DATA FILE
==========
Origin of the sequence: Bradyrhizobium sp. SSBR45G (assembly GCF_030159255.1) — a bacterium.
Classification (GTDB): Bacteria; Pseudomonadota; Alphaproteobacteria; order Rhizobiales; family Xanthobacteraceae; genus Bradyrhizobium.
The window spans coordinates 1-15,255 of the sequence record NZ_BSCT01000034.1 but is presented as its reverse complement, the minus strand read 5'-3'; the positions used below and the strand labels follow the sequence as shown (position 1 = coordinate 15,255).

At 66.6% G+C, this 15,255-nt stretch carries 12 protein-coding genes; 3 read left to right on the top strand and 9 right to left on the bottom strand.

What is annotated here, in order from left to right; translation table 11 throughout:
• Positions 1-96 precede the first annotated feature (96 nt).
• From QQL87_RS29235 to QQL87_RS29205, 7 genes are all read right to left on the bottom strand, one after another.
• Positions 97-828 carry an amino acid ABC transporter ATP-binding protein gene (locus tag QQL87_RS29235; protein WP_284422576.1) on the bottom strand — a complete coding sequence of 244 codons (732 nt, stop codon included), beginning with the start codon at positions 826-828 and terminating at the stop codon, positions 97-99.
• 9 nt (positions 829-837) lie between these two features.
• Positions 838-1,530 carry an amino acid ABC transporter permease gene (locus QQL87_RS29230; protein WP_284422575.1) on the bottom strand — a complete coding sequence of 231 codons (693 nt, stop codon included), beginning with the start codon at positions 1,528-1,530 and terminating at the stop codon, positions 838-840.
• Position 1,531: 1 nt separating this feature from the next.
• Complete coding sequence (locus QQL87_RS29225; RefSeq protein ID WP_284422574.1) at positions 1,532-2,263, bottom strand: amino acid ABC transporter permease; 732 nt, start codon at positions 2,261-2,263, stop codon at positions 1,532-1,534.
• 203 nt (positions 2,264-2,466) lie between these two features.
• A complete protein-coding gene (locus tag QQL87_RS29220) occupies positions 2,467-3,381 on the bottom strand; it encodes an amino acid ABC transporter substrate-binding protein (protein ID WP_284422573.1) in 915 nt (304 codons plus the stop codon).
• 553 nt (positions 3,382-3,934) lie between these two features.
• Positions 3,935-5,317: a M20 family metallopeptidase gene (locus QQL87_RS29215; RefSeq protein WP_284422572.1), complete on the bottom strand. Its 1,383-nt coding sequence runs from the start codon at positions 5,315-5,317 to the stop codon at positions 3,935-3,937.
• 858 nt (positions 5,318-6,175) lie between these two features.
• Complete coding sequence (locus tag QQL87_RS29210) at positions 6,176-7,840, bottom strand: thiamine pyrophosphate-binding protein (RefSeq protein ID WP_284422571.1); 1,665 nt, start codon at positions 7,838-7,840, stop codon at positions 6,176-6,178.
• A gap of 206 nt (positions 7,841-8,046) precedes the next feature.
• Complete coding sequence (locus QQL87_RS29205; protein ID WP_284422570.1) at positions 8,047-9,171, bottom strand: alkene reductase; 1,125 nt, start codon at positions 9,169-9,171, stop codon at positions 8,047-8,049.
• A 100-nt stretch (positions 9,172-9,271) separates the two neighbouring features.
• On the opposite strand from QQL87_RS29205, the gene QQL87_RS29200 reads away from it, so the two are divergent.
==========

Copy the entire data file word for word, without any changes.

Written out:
Origin of the sequence: Bradyrhizobium sp. SSBR45G (assembly GCF_030159255.1) — a bacterium.
Classification (GTDB): Bacteria; Pseudomonadota; Alphaproteobacteria; order Rhizobiales; family Xanthobacteraceae; genus Bradyrhizobium.
The window spans coordinates 1-15,255 of the sequence record NZ_BSCT01000034.1 but is presented as its reverse complement, the minus strand read 5'-3'; the positions used below and the strand labels follow the sequence as shown (position 1 = coordinate 15,255).

At 66.6% G+C, this 15,255-nt stretch carries 12 protein-coding genes; 3 read left to right on the top strand and 9 right to left on the bottom strand.

What is annotated here, in order from left to right; translation table 11 throughout:
• Positions 1-96 precede the first annotated feature (96 nt).
• From QQL87_RS29235 to QQL87_RS29205, 7 genes are all read right to left on the bottom strand, one after another.
• Positions 97-828 carry an amino acid ABC transporter ATP-binding protein gene (locus tag QQL87_RS29235; protein WP_284422576.1) on the bottom strand — a complete coding sequence of 244 codons (732 nt, stop codon included), beginning with the start codon at positions 826-828 and terminating at the stop codon, positions 97-99.
• 9 nt (positions 829-837) lie between these two features.
• Positions 838-1,530 carry an amino acid ABC transporter permease gene (locus QQL87_RS29230; protein WP_284422575.1) on the bottom strand — a complete coding sequence of 231 codons (693 nt, stop codon included), beginning with the start codon at positions 1,528-1,530 and terminating at the stop codon, positions 838-840.
• Position 1,531: 1 nt separating this feature from the next.
• Complete coding sequence (locus QQL87_RS29225; RefSeq protein ID WP_284422574.1) at positions 1,532-2,263, bottom strand: amino acid ABC transporter permease; 732 nt, start codon at positions 2,261-2,263, stop codon at positions 1,532-1,534.
• 203 nt (positions 2,264-2,466) lie between these two features.
• A complete protein-coding gene (locus tag QQL87_RS29220) occupies positions 2,467-3,381 on the bottom strand; it encodes an amino acid ABC transporter substrate-binding protein (protein ID WP_284422573.1) in 915 nt (304 codons plus the stop codon).
• 553 nt (positions 3,382-3,934) lie between these two features.
• Positions 3,935-5,317: a M20 family metallopeptidase gene (locus QQL87_RS29215; RefSeq protein WP_284422572.1), complete on the bottom strand. Its 1,383-nt coding sequence runs from the start codon at positions 5,315-5,317 to the stop codon at positions 3,935-3,937.
• 858 nt (positions 5,318-6,175) lie between these two features.
• Complete coding sequence (locus tag QQL87_RS29210) at positions 6,176-7,840, bottom strand: thiamine pyrophosphate-binding protein (RefSeq protein ID WP_284422571.1); 1,665 nt, start codon at positions 7,838-7,840, stop codon at positions 6,176-6,178.
• A gap of 206 nt (positions 7,841-8,046) precedes the next feature.
• Complete coding sequence (locus QQL87_RS29205; protein ID WP_284422570.1) at positions 8,047-9,171, bottom strand: alkene reductase; 1,125 nt, start codon at positions 9,169-9,171, stop codon at positions 8,047-8,049.
• A 100-nt stretch (positions 9,172-9,271) separates the two neighbouring features.
• On the opposite strand from QQL87_RS29205, the gene QQL87_RS29200 reads away from it, so the two are divergent.